Organic wines, Wine Guides

Guide to Organic Wine

What does organic mean?

If you’re a chemist or a change management consultant (help!), the word organic will crop up in conversation quite differently than it does when used by foodies and wine drinkers. You will find the Vintage Roots gang firmly in the second camp.

At Vintage Roots, organic means no nasty herbicides or pesticides and sensitive, environmentally-friendly land management. Most importantly for Vintage Roots, organic is about certification and being confident that the growers we work with meet the strict regulations that come with organic accreditation.

What is organic wine?

Organic wine is any wine that is certified organic and legally approved as being so. For a wine to be classed as organic, it needs to meet certain criteria relating to how it is grown and the ingredients in the wine. 

To be a certified organic wine, the wine must meet the following criteria: 

  • All agricultural ingredients used in the wine such as grapes, sugar and alcohol must be certified organic.
  • Sorbic acid is prohibited and so too is desulfurication
  • Restrictions on total S02 levels in wine sold. Read more about S02 restrictions on organic wine here.
  • Restricted use of a wide array of around 80 additives that can be permissible during wine production.

Since 2012 the term ‘organic wine’ has been legally approved for use. Nowadays, the entire wine production process from field to glass can now be certified organic,  with producers needing to enrol with a control agency. Additionally, wine producers pay fees and participate in regular inspections and record-keeping to ensure they consistently meet requirements.” 

How does soil affect wine?

Soils are the source of the nutrients that the vines and therefore grapes will receive. Just like your garden at home, the soil is important and just as a healthy hanging basket of pansies relies on the compost, so does the vine. Wines get their unique flavours, textures, and characteristics from many places with soil being one of the– if not the – most important factors.

The difference between organic wines and non-organic wines can be seen very visually in the soils. You’ll never forget the moment you see soils from a non-organic farm compared to an organic one.

Pesticides, synthetic herbicides and other chemicals turn soils into a brown sludge and the environment around it is a stale and eerie place. Move to an organic farm and you’ll see fresh, aerated soil full of bacteria, fungi, insects and all kinds of microorganisms. This in turn helps an organic farm enhance biodiversity and protect wildlife.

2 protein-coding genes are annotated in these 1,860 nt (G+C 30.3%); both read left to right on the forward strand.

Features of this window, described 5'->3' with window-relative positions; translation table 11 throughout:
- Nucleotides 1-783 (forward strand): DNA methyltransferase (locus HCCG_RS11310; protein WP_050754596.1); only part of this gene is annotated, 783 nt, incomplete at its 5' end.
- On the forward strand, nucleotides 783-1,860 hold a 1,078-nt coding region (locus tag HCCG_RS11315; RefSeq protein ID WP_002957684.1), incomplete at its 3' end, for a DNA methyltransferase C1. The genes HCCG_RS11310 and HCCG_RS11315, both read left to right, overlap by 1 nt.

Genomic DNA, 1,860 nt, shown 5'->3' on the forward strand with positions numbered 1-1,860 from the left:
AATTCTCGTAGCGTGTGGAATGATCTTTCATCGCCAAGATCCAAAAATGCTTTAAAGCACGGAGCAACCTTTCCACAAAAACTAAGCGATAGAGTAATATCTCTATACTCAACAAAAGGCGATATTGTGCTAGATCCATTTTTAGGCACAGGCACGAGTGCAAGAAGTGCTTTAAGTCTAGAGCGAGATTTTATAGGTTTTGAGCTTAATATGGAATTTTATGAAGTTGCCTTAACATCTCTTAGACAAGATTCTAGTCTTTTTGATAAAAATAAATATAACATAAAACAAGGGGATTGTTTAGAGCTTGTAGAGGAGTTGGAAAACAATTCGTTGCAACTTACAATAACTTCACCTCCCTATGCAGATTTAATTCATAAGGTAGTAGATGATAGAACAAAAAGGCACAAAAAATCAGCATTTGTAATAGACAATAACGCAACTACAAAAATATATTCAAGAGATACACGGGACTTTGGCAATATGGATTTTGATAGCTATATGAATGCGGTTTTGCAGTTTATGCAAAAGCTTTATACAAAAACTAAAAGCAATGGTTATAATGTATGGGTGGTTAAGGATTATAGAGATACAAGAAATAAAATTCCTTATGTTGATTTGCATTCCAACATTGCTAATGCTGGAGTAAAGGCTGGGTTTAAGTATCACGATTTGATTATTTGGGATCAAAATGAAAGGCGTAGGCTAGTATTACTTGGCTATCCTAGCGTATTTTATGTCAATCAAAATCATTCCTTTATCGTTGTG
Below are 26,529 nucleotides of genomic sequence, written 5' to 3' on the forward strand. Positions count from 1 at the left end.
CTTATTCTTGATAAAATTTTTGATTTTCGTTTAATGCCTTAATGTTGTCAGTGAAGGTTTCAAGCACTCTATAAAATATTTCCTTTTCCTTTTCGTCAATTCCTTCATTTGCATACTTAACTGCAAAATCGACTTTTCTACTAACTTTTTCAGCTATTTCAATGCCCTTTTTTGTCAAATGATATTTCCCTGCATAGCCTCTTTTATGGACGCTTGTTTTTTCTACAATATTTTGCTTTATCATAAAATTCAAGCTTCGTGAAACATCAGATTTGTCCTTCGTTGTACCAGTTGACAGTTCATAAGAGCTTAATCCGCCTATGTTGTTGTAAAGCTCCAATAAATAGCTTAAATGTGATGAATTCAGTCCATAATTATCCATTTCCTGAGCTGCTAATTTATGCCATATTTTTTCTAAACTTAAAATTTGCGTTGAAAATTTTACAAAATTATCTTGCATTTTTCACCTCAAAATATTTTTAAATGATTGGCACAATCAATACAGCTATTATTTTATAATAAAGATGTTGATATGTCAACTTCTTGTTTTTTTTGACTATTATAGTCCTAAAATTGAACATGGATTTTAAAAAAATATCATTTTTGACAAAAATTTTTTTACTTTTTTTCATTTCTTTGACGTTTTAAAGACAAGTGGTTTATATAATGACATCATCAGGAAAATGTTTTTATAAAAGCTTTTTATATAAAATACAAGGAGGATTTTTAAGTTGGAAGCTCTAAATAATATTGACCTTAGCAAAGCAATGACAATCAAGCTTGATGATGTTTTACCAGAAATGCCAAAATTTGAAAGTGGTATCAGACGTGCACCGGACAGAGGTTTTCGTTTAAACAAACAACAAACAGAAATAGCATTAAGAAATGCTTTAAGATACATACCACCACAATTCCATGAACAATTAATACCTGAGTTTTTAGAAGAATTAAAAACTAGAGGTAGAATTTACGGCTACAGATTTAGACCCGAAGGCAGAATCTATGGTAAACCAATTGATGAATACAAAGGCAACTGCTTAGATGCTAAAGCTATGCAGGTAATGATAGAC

Just like us, plants need nutrients in order to survive, and whilst some of those will come from photosynthesis, the bulk of them are only available from a healthy soil.

The key to unlocking those nutrients lies with the microbes that survive only in healthy soils.

Healthy soils can convert nutrients to forms that can be assimilated by the plant roots.

  • A well aerated soil aids this process, by providing oxygen to those microbes to do their job most efficiently.
  • A healthy vine will have roots that penetrate deep down into the soil and rock to look for those important nutrients (This process is helped by earthworms which make channels, as well as aerating the soil.)
  • The whole process is interconnected, with the microbes, worms, soil aeration, nutrient supply, deep roots feeding through for a healthy, disease resistant vine to grow balanced, nutritious grapes, for good wine!

This really does lead to a healthy vine, nutrient-full grapes, and a very healthy looking (and tasting) wine.

Pesticides and non-organic wine

Sadly pesticides are a common feature of non-organic vine growing. They can add to a chemical cocktail which may be the cause of nasty headaches, and reactions for the consumer. The environmental impact of pesticides for our land and wildlife is now well documented.

In 2008 the Pesticide Action Network (PAN) conducted a survey on pesticide residue in non-organic wine and the findings were shocking. Pesticide residue was found in each and every one of the 34 wines tested. On average PAN found four pesticides per wine. More recent surveys in the US have been just as damning.

When a vine grower chooses to go for organic certification they embark on a three year journey. This is the time that experts agree it takes for the land to be cleansed of most of the toxic chemical residues. This three-year conversion is compulsory, regardless of what was – or was not – done with the land previously.

In the second year of conversion (C2) a producer can use the phrase, “product under conversion to organic agriculture (AB)’. At Vintage Roots these wines do sometimes appear in our list as it helps to support the winery during the expensive and lengthy conversion process.

The benefits of organic wine

Does Organic wine taste better?